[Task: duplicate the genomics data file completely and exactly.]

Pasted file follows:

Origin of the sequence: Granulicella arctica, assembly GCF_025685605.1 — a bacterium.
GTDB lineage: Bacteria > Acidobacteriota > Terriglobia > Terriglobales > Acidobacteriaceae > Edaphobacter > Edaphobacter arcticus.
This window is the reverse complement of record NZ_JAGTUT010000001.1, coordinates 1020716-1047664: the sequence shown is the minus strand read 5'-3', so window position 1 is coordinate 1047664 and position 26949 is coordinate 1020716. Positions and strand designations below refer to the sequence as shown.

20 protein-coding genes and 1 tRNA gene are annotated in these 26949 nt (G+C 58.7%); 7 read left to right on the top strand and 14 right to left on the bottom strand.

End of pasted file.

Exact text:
Origin of the sequence: Granulicella arctica, assembly GCF_025685605.1 — a bacterium.
GTDB lineage: Bacteria > Acidobacteriota > Terriglobia > Terriglobales > Acidobacteriaceae > Edaphobacter > Edaphobacter arcticus.
This window is the reverse complement of record NZ_JAGTUT010000001.1, coordinates 1020716-1047664: the sequence shown is the minus strand read 5'-3', so window position 1 is coordinate 1047664 and position 26949 is coordinate 1020716. Positions and strand designations below refer to the sequence as shown.

20 protein-coding genes and 1 tRNA gene are annotated in these 26949 nt (G+C 58.7%); 7 read left to right on the top strand and 14 right to left on the bottom strand.